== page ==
Salesperson of the Month!
Salesperson of the Quarter!
Salesperson of the Year!
Congratulations on your success! We are going to promote you to Sales Manager!
It seems logical that if you take a high-performer and promote them to manager, the sales unit will perform better. We have all seen this scenario play out. The young gun hits the ground running and transforms the sales expectations for the group. His performance is noticed by management and he is tapped to now lead the other salespeople to meet and exceed his own benchmark.
Your new manager has all of the skills for ‘doing’ the job but does he have the leadership skills to transfer from the “doer” to “manager"?
Is this a setup for success or failure?
As a successful salesperson, what motivated your high performer to excel?
- Fear of failure?
- The thrill of the hunt?
- Sales incentives?
- Solving clients' problems?
- Building relationships?
- Providing valuable solutions?
- Closing deals?
Based on his performance, he has the skills of the fittest but how can he transfer them?
Let’s explore the mental mindset of your new manager. The reality is that some of those very things that motivated his success fall away when he takes on the new role of manager. This new challenge requires different skills and motivators. “The "manager as doer" is not sustainable because, as a leader, they are often no longer the one who does the producing as they once did as an individual contributor. The fact is, producers have ultimate control over the output.Therefore the shift in the leader's mindset needs to be, "Rather than trying to manage the output, my role is to create the conditions that will influence my direct reports to be more responsible and accountable for the output. My challenge is how to empower my direct reports to believe and behave as if they own their goals, are accountable, and are responsible for achieving organizational goals and strategies."
As a result, focusing on influencing conditions, instead of trying to control the output, becomes their priority. New skills are needed to empower and unleash people's energy through providing:
- Clear expectations
- Accurate and relevant information
- Consistent and reliable support
Research suggests that when associates are clear and confident about these conditions, their performance and output increase.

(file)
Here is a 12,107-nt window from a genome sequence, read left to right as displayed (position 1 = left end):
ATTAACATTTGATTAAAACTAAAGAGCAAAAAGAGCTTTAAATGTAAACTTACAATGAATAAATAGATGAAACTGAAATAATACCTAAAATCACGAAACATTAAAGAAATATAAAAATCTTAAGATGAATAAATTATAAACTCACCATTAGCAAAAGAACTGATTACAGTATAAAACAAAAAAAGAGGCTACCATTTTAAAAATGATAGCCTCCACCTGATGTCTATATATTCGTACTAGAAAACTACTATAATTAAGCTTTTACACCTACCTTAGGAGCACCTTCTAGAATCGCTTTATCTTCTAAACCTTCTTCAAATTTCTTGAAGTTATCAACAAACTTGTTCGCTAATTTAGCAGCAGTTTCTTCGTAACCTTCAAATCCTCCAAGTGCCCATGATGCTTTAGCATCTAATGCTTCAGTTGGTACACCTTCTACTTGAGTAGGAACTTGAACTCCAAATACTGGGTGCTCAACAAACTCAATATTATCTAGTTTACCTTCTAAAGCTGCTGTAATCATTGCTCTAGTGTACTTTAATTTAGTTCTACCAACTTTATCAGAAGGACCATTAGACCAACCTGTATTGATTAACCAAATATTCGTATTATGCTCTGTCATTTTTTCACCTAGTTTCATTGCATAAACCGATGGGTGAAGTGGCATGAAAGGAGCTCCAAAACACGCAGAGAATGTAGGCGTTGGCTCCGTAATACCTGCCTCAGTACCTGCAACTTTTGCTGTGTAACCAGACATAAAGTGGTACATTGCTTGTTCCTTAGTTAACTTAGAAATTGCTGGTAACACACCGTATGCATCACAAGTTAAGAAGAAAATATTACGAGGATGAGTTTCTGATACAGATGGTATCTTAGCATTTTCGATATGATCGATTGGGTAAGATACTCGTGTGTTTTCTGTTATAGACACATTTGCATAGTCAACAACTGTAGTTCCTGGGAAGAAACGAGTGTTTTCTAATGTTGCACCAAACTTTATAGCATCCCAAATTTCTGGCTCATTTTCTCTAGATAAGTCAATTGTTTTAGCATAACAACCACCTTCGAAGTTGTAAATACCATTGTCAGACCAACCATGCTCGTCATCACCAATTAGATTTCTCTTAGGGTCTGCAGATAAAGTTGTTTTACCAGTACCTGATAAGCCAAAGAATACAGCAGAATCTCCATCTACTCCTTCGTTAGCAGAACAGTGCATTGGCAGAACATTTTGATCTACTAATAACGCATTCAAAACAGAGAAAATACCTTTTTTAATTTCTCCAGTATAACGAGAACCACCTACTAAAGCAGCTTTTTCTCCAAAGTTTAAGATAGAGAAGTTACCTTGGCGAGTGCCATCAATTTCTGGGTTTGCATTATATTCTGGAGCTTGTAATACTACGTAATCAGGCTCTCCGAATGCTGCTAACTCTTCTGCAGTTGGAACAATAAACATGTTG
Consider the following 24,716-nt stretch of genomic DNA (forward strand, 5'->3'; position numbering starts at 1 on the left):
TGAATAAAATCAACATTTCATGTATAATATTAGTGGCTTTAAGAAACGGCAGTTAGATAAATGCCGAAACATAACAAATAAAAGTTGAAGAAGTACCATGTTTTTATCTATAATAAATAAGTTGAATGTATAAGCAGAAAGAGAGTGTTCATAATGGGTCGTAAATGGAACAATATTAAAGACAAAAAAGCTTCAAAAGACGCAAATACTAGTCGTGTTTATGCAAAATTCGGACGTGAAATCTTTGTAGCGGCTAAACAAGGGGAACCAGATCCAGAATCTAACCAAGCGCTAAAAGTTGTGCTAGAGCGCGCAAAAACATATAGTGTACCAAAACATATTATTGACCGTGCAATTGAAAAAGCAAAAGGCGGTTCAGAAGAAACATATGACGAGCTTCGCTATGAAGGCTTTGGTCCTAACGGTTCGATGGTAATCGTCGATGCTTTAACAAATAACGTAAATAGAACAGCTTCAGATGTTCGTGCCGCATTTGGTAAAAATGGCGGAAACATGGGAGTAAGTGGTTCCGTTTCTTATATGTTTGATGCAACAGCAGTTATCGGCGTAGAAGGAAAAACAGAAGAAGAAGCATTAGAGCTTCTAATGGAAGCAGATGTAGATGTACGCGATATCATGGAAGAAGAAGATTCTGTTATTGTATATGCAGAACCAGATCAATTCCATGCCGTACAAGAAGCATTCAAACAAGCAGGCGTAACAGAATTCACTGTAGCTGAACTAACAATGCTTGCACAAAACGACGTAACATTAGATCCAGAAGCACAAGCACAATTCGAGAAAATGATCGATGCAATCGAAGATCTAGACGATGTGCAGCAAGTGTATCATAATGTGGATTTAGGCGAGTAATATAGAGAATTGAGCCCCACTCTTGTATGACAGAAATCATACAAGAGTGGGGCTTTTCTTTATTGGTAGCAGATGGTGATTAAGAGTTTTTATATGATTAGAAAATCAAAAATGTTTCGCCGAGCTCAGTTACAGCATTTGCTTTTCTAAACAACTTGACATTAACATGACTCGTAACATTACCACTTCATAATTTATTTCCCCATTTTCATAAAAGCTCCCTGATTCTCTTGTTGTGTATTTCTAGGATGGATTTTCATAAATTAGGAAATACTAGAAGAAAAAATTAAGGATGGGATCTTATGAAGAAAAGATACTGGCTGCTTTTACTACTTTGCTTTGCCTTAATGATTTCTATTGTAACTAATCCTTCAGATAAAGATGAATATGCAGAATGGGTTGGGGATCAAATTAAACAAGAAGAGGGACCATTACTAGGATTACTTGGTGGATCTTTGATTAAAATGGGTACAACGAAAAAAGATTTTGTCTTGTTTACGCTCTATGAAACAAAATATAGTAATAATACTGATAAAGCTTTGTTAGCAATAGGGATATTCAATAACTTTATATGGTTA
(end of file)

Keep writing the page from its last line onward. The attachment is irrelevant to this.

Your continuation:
Tom Roth, COO, Wilson Learning Worldwide
At a high level, Wilson Learning Research has defined five questions that provide a tactical focus for leaders to address for their associates:
1. "WHERE ARE WE GOING?"
- This question points to the strategy and goals of the organization. Front-line leaders provide the connection from the high level goals and corporate strategy to the work unit level, and what they mean for them. How motivated are you when you do not know WHY you are being asked to do something?
2. "WHAT'S EXPECTED OF ME?"
- This question helps the individual understand the goals and objectives for which they will be held accountable. The answer to this question should clearly link how their personal goals support the organizational direction and success. If you do not know WHAT is expected of you, how can you meet or beat expectations?
3. "HOW AM I DOING?"
- This question begs for relevant information and frequent feedback about direct reports' performance. This question addresses the underlying need for reassurance that they are doing a good job, their work is valuable, and what, if any, adjustments are needed. If you don’t get feedback on what you are doing, then how can you IMPROVE?
4. "WHAT'S IN IT FOR ME?"
- The answer to this question is about recognition and fulfillment. All associates want to know that their contribution is valued by the
organization—and specifically by the manager—since often, the manager is the organization to his or her associates. Isn’t natural to want to understand if I meet or exceed, what will happen to me or what will I earn?
5. "WHERE DO I GO FOR HELP?"
- The answer to this question addresses the associate's need for support and safety. All associates need to know not only where they can go for help if they need it, but also that there are not negative implications in asking for help. If I run into problems, can I safely correct the situation? Will someone help me when they occur?
When is the last time you, as a leader, defined these 5 questions for your associates?
Set up your first-time manager for success by acknowledging the mental mindshift that they are going through and providing them with the tools and framework to transition from ‘doer’ to ‘leader’.